Figure 3. Open pennaceous contour feather from the Eocene Messel Oil Shale, SMF ME 3850 showing evidence of original structural colour. (a) The part; the inset shows a detail of the distal barb rami and reflective barbules. (be) SEMs of samples from the counterpart. (b) Distal part of barb ramus. (c) Surface of the barbule melanosome layer. (d) Base of a barbule and its attachment to the barb ramus; note the lack of a uniform melanosome layer on the ramus. (e) Cross-section of barbule showing thin outer layer and aligned melanosomes within. R, ramus with loose aligned melanosomes; BB, associated barbules with surface layer of melanosomes; arrows show cell boundaries. Scale bars: (a) 5 mm, inset 1 mm; (b) 50 m; (c,d) 2 m; (e) 1 m.

Figure 4. Structural coloration in birds formed by a single thin film of beta-keratin above dense melanin sheets. (a) Belly contour feather of a male boat-tailed grackle (Quiscalus major: Icteridae; YPM 128134), showing blue iridescent colour in distal barbules. (b) Transmission electron microscopy of barbule from Q. major showing melanosomes in cross-section (by M. Shawkey). (c) Back contour feather of a tree swallow (Tachycineta bicolor: Hirundinidae; YPM 127371). (d) SEM image of a fractured barbule from the moustached treeswift (Hemiprocne mystacea: Apodiformes; YPM 74982), showing melanosomes randomly oriented as in the swallow and SMF ME 3850 (compare figure 1c). (e,f) Diagrammatic representation of melanosome organization illustrated in (b) and (d). (g) Reconstruction of organization in the fossil feather SMF ME 3850 illustrated in figure 1. Scale bars: (a,c) 0.5 mm; (b,d) 1 m.

In a further study of the Eocene penguin Inkayacu from Peru, Clarke et al. (2010) report a mix of eumelanosomes and phaeomelanosomes, so indicating predominantly grey and reddish-brown feather colours. In contrast, the dark black-brown colour of extant penguin feathers is generated by large, ellipsoidal melanosomes previously unknown for birds - these melanosomes in modern penguins are about the same length as eumelanosomes (c. 900 nm), but they are wider (c. 440 nm, compared to c. 300 nm). The fossil then retains the normal melanosomes seen in other birds living and fossil, but lacks the specialized melanosomes of modern penguins which must then have evolved later. The ellipsoid penguin melanosomes impart specific colours, but Clarke et al. (2010) speculate these might have evolved as a by-product of structural modifications to the feathers as penguins switched their habits from flight to underwater swimming. As they note, 'Low aspect ratio, large size, and clustered melanosome distribution may affect melanin packing and feather material properties. Melanin confers resistance to fracture, which is important to materials like feathers subjected to cyclical loading. Selective pressures for the color and material properties of penguin feathers could thus have led to nanoscale changes in melanosome morphology.'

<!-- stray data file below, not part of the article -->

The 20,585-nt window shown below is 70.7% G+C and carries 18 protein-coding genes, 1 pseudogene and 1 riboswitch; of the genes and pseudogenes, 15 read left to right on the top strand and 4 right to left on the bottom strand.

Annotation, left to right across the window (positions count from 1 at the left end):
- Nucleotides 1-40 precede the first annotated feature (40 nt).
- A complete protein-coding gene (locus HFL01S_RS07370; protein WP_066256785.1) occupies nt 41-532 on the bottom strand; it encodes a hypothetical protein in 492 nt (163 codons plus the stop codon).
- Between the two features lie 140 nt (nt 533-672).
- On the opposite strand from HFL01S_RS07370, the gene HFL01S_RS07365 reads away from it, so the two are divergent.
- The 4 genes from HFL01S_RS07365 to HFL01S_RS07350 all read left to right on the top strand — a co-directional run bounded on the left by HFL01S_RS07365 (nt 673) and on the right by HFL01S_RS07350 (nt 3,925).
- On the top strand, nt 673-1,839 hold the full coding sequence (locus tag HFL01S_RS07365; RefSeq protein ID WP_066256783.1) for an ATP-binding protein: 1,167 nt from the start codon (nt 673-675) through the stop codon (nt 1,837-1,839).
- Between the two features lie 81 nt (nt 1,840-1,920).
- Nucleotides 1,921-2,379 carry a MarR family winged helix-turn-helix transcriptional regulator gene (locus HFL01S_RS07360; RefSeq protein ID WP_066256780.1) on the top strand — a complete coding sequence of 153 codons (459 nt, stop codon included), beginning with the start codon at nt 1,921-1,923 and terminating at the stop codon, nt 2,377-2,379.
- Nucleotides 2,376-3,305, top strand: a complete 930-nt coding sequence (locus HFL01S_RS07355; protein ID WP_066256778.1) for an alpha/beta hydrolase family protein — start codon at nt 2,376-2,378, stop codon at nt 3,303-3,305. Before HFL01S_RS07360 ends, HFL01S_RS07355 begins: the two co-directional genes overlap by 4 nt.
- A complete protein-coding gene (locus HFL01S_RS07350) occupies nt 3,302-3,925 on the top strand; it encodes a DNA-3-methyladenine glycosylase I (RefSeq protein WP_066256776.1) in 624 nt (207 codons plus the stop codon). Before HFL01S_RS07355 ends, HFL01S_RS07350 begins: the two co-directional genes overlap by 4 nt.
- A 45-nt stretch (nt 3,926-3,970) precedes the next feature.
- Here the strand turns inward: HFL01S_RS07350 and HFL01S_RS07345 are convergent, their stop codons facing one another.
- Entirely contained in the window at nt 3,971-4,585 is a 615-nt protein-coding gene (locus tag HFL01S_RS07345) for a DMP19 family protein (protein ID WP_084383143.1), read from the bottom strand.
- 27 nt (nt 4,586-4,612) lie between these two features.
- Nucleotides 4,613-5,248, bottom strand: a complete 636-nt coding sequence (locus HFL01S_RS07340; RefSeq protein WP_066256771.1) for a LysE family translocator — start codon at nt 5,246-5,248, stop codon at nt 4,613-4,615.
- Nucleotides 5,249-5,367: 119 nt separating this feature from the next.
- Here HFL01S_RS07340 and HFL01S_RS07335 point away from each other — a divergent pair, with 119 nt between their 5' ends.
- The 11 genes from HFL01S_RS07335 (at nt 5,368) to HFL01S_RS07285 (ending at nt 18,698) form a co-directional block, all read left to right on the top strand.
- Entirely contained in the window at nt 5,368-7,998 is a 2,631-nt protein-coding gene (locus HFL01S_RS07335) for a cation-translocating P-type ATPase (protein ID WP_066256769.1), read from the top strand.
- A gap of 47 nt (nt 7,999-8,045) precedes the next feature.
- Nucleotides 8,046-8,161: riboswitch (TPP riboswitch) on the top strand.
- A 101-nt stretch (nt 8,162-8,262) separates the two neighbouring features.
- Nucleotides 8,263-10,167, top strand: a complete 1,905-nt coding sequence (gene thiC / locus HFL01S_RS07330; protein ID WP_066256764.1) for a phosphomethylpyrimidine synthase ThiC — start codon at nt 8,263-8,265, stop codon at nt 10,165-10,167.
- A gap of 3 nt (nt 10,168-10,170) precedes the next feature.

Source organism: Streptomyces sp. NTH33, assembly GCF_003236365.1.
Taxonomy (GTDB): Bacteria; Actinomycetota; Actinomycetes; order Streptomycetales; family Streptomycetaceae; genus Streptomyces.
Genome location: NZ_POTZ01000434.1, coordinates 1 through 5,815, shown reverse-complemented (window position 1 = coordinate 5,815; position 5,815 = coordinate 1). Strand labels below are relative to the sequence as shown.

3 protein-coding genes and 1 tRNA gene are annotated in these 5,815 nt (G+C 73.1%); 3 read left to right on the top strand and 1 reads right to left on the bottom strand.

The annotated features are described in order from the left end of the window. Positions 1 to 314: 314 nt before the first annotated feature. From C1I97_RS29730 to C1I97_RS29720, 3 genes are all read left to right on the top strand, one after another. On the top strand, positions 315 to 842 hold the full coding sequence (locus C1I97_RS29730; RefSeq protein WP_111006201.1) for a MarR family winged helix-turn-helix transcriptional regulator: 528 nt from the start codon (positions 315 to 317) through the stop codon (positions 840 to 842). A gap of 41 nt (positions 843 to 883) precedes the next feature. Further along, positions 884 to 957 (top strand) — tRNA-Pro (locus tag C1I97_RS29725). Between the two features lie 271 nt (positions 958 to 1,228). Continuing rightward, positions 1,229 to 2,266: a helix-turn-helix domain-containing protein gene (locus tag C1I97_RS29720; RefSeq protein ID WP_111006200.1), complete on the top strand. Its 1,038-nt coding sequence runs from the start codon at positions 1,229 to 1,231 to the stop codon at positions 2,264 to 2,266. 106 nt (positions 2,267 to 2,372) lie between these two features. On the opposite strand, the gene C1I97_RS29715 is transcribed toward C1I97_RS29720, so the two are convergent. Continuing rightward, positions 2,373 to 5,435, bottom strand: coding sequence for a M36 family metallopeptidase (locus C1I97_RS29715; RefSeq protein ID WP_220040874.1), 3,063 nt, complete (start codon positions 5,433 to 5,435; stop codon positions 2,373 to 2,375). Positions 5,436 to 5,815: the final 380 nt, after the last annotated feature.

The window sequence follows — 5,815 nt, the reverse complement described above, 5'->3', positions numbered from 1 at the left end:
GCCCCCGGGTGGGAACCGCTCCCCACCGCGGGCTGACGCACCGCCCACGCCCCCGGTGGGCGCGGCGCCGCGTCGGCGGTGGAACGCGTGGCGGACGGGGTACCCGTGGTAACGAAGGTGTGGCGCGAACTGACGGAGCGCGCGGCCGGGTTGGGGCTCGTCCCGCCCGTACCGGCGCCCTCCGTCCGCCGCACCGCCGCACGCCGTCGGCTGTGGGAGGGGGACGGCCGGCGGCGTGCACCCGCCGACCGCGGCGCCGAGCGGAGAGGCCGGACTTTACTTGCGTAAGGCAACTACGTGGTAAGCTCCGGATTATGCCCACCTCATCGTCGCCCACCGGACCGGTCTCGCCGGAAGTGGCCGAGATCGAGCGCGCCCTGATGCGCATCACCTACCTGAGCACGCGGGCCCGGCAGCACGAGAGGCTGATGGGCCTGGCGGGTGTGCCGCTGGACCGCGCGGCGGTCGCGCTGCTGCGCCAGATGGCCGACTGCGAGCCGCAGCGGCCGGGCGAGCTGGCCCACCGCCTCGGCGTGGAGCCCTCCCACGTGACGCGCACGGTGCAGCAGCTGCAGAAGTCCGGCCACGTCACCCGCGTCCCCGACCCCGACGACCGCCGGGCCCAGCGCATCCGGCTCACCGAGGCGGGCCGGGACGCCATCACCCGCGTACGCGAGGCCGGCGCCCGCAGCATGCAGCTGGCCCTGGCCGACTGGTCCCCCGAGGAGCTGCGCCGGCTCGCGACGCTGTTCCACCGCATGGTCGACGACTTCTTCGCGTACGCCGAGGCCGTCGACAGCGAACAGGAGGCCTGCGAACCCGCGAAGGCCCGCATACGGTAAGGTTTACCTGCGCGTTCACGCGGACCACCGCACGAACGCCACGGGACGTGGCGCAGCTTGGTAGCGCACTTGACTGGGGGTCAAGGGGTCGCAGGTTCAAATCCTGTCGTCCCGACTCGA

So, eumelanosomes have now been reported in bird feathers from the Cretaceous of Brazil (Vinther et al. 2008) and China (Zhang et al. 2010), and the Eocene of Denmark and Germany (Vinther et al. 2008, 2010) and Peru (Clarke et al. 2010), and the Oligocene of France (Vinther et al. 2008), and in dinosaurs from the Cretaceous of China (Zhang et al. 2010). Phaeomelanosomes have been reported so far in fossils of birds and dinosaurs from the Cretaceous of China (Zhang et al. 2010) and in the basal penguin from the Eocene of Peru (Clarke et al. 2010).

Literature cited

  • Clarke, J.A., Kspeka, D.T., Salas-Gismondi, R., Altamirano, A.J., Shawkey, M.D., D'Alba, L., Vinther, J., DeVries, T.J., and Baby, P. 2010. Fossil evidence for evolution of the shape and color of penguin feathers. Science 330, 954-957 (doi:10.1126/science.1193604). Abstract of paper.
  • Davis, P.G. & Briggs, D.E.G. 1995 The fossilization of feathers. Geology 23, 783-786 (doi:10.1130/0091-7613(1995)023!0783:FOFO2.3.CO;2).
  • Li, Q., Gao, K.-q., Vinther, J., Shawkey, M.D., Clarke, J.A., D'Alba, L., Meng, Q., Briggs, D. E. G., Miao, L., and Prum, R.O. 2010. Plumage color patterns of an extinct dinosaur. Science 327, 1369-1372 (doi: 10.1126/science.1186290).
  • Prum, R.O. & Williamson, S. 2001 A theory of the growth and evolution of feather shape. Journal of Experimental Zoology (Molecular Developmental Evolution) 291, 30-57. (doi:10.1002/jez.4)
  • Prum, R.O. & Williamson, S. 2002 Reaction-diffusion models of within-feather pigmentation patterning. Proceedings of the Royal Society, Series B 269, 781-792 (doi:10.1098/rspb.2001.1896).
  • Vinther, J., Briggs, D. E. G., Prum, R. O. & Saranathan, V. 2008. The colour of fossil feathers. Biology Letters 4, 522-525.
  • Vinther, J., Briggs, D. E. G., Clarke, J., Mayr, G. & Prum, R. O. 2010. Structural coloration in a fossil feather. Biology Letters 6, 128-131 (doi:10.1098/rsbl.2009.0524).
  • Wuttke, M. 1983. "Weichteil-Erhaltung" durch lithifizierte Mikroorganismen bei mittel-eozänen Vertebraten aus den Ölschiefern der "Grube Messel" bei Darmstadt. Senckenbergiana Lethaea 64, 509-527.

Dicynodon Illustration courtesy of John Sibbick.